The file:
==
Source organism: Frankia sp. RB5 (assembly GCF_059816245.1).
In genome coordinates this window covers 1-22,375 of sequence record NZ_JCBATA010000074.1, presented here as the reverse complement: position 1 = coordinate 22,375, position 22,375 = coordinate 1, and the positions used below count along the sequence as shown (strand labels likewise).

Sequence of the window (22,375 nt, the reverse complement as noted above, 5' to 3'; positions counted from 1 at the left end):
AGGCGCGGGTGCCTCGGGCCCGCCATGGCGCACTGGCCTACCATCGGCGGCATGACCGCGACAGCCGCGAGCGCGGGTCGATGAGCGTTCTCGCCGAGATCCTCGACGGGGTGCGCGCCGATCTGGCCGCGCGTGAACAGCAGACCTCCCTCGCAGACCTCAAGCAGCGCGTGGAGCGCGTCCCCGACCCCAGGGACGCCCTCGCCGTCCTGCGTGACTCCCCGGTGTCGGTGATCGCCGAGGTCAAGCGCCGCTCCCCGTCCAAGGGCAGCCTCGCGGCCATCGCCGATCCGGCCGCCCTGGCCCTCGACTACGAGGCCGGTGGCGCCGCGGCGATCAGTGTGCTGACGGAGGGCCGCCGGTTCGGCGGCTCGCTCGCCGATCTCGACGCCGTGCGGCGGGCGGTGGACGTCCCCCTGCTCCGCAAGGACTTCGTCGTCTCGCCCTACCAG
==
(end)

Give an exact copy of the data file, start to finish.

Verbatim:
Source organism: Frankia sp. RB5 (assembly GCF_059816245.1).
In genome coordinates this window covers 1-22,375 of sequence record NZ_JCBATA010000074.1, presented here as the reverse complement: position 1 = coordinate 22,375, position 22,375 = coordinate 1, and the positions used below count along the sequence as shown (strand labels likewise).

Sequence of the window (22,375 nt, the reverse complement as noted above, 5' to 3'; positions counted from 1 at the left end):
AGGCGCGGGTGCCTCGGGCCCGCCATGGCGCACTGGCCTACCATCGGCGGCATGACCGCGACAGCCGCGAGCGCGGGTCGATGAGCGTTCTCGCCGAGATCCTCGACGGGGTGCGCGCCGATCTGGCCGCGCGTGAACAGCAGACCTCCCTCGCAGACCTCAAGCAGCGCGTGGAGCGCGTCCCCGACCCCAGGGACGCCCTCGCCGTCCTGCGTGACTCCCCGGTGTCGGTGATCGCCGAGGTCAAGCGCCGCTCCCCGTCCAAGGGCAGCCTCGCGGCCATCGCCGATCCGGCCGCCCTGGCCCTCGACTACGAGGCCGGTGGCGCCGCGGCGATCAGTGTGCTGACGGAGGGCCGCCGGTTCGGCGGCTCGCTCGCCGATCTCGACGCCGTGCGGCGGGCGGTGGACGTCCCCCTGCTCCGCAAGGACTTCGTCGTCTCGCCCTACCAG